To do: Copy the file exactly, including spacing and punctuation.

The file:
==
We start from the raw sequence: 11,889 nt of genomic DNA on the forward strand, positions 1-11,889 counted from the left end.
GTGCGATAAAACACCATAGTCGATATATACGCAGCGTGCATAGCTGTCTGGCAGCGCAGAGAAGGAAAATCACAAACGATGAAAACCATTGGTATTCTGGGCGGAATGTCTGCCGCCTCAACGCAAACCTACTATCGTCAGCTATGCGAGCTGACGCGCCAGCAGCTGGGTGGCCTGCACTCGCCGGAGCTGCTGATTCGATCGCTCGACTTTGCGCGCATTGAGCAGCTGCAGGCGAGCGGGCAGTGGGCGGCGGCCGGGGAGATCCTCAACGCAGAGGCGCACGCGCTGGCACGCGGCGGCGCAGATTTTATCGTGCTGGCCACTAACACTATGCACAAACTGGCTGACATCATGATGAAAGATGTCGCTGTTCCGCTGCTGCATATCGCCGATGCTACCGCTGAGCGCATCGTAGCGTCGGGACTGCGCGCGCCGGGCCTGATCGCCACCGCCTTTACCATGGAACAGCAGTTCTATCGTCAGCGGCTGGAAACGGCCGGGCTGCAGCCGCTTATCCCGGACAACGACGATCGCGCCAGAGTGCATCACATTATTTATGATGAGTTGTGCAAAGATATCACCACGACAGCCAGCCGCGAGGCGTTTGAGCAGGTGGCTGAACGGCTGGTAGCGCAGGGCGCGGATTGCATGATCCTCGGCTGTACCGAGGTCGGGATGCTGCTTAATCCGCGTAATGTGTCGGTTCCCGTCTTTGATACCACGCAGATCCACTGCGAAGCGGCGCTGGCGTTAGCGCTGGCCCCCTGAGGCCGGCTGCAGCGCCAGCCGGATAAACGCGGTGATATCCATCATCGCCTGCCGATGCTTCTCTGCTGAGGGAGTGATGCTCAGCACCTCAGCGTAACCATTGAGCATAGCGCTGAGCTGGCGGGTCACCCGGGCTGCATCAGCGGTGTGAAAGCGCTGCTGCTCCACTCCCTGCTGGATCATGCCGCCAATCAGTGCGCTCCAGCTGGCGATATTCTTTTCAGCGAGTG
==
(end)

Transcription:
We start from the raw sequence: 11,889 nt of genomic DNA on the forward strand, positions 1-11,889 counted from the left end.
GTGCGATAAAACACCATAGTCGATATATACGCAGCGTGCATAGCTGTCTGGCAGCGCAGAGAAGGAAAATCACAAACGATGAAAACCATTGGTATTCTGGGCGGAATGTCTGCCGCCTCAACGCAAACCTACTATCGTCAGCTATGCGAGCTGACGCGCCAGCAGCTGGGTGGCCTGCACTCGCCGGAGCTGCTGATTCGATCGCTCGACTTTGCGCGCATTGAGCAGCTGCAGGCGAGCGGGCAGTGGGCGGCGGCCGGGGAGATCCTCAACGCAGAGGCGCACGCGCTGGCACGCGGCGGCGCAGATTTTATCGTGCTGGCCACTAACACTATGCACAAACTGGCTGACATCATGATGAAAGATGTCGCTGTTCCGCTGCTGCATATCGCCGATGCTACCGCTGAGCGCATCGTAGCGTCGGGACTGCGCGCGCCGGGCCTGATCGCCACCGCCTTTACCATGGAACAGCAGTTCTATCGTCAGCGGCTGGAAACGGCCGGGCTGCAGCCGCTTATCCCGGACAACGACGATCGCGCCAGAGTGCATCACATTATTTATGATGAGTTGTGCAAAGATATCACCACGACAGCCAGCCGCGAGGCGTTTGAGCAGGTGGCTGAACGGCTGGTAGCGCAGGGCGCGGATTGCATGATCCTCGGCTGTACCGAGGTCGGGATGCTGCTTAATCCGCGTAATGTGTCGGTTCCCGTCTTTGATACCACGCAGATCCACTGCGAAGCGGCGCTGGCGTTAGCGCTGGCCCCCTGAGGCCGGCTGCAGCGCCAGCCGGATAAACGCGGTGATATCCATCATCGCCTGCCGATGCTTCTCTGCTGAGGGAGTGATGCTCAGCACCTCAGCGTAACCATTGAGCATAGCGCTGAGCTGGCGGGTCACCCGGGCTGCATCAGCGGTGTGAAAGCGCTGCTGCTCCACTCCCTGCTGGATCATGCCGCCAATCAGTGCGCTCCAGCTGGCGATATTCTTTTCAGCGAGTG